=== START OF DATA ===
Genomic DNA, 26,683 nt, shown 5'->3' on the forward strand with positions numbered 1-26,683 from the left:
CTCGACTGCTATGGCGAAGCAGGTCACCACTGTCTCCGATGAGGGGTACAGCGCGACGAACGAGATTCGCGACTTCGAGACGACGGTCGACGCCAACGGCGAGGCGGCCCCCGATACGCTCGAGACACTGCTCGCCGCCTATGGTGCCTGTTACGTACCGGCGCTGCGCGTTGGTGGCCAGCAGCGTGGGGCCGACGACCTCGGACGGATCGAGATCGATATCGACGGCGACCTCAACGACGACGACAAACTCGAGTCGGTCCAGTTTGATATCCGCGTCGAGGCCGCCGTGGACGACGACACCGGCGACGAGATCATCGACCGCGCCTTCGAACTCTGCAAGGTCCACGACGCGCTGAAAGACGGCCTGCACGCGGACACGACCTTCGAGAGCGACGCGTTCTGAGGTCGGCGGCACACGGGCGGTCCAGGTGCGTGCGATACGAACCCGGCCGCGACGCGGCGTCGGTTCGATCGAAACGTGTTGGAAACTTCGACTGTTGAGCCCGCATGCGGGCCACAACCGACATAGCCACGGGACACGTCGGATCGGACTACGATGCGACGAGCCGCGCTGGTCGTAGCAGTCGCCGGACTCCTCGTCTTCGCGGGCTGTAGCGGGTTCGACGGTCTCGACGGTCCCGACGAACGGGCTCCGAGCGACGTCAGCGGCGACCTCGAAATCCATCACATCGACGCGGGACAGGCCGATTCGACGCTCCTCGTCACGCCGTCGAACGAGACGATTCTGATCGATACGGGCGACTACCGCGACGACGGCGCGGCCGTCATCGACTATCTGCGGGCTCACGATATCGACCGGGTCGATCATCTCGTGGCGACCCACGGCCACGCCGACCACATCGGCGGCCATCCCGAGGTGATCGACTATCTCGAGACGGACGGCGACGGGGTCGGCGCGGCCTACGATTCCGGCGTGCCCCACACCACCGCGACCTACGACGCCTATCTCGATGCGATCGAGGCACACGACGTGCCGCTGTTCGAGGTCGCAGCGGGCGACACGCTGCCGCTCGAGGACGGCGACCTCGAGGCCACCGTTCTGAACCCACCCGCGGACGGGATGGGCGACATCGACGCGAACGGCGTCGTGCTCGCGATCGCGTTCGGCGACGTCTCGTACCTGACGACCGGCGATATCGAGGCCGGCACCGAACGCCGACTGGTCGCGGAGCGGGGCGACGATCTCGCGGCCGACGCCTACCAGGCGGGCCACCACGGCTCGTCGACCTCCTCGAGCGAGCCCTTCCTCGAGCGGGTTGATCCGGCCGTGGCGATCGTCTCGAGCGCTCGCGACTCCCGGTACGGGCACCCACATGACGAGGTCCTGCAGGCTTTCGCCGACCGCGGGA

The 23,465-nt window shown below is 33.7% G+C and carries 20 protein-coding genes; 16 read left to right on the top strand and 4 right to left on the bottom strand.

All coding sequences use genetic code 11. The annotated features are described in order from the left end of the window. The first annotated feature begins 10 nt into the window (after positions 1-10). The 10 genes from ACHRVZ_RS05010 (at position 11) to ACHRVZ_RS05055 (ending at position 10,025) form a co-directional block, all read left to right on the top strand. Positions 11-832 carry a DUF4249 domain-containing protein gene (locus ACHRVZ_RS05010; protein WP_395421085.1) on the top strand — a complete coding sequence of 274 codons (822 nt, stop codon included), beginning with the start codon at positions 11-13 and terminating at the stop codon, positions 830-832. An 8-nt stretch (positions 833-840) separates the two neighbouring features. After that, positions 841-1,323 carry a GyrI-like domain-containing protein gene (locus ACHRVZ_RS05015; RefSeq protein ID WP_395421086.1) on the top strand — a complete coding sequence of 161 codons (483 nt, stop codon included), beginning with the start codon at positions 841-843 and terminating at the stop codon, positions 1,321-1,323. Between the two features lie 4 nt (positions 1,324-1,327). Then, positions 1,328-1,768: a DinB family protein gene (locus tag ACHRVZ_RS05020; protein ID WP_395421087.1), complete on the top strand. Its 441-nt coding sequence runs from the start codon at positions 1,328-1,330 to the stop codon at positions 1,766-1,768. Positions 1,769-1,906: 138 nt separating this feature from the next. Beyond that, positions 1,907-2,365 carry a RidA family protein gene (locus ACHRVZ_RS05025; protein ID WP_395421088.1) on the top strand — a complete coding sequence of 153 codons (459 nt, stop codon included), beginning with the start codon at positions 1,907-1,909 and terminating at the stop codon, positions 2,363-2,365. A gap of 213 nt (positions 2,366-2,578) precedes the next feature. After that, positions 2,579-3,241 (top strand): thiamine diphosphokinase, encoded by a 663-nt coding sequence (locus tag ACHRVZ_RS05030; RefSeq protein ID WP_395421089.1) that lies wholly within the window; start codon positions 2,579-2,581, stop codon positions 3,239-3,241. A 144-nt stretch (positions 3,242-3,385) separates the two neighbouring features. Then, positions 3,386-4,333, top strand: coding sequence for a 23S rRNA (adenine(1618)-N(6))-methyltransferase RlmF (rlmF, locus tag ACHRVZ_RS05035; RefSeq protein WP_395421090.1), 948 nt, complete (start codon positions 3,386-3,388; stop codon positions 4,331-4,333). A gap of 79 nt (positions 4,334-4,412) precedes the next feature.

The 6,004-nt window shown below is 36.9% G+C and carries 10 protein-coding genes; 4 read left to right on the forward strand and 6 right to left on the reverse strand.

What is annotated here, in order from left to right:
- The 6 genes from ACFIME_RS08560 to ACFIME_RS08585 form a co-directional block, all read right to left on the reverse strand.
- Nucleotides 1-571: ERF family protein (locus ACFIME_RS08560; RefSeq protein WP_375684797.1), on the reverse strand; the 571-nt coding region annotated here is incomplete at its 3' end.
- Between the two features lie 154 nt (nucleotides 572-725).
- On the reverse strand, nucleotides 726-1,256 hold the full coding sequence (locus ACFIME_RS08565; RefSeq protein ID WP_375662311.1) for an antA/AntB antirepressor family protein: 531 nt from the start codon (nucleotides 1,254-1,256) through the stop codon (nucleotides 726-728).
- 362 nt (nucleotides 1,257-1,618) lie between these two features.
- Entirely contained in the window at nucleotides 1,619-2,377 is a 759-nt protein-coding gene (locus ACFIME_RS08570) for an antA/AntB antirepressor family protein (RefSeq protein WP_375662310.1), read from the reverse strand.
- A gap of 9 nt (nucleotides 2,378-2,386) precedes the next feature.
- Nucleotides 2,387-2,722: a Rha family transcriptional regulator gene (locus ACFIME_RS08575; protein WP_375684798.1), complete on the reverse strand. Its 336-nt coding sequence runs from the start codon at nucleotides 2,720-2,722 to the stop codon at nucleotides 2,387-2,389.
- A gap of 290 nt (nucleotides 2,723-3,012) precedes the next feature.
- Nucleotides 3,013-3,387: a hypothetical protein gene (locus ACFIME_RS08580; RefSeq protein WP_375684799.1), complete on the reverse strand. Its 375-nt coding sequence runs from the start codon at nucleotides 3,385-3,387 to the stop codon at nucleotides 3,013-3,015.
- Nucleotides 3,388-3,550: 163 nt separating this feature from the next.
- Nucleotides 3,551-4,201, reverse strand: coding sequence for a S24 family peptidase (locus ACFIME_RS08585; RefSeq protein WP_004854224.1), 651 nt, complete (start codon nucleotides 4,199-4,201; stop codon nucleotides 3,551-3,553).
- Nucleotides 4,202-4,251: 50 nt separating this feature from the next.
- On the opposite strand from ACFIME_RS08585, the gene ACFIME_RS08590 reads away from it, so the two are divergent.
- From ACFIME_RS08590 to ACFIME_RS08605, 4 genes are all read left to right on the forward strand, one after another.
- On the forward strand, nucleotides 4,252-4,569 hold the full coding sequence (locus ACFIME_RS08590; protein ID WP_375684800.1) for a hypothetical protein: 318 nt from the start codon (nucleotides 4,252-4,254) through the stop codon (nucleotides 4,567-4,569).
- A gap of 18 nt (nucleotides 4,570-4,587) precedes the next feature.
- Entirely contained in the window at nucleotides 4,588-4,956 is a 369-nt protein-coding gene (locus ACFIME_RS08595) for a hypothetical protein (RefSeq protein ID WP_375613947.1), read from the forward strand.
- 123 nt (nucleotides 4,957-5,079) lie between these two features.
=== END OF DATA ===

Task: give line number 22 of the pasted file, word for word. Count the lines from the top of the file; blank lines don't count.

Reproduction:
- On the forward strand, nucleotides 4,252-4,569 hold the full coding sequence (locus ACFIME_RS08590; protein ID WP_375684800.1) for a hypothetical protein: 318 nt from the start codon (nucleotides 4,252-4,254) through the stop codon (nucleotides 4,567-4,569).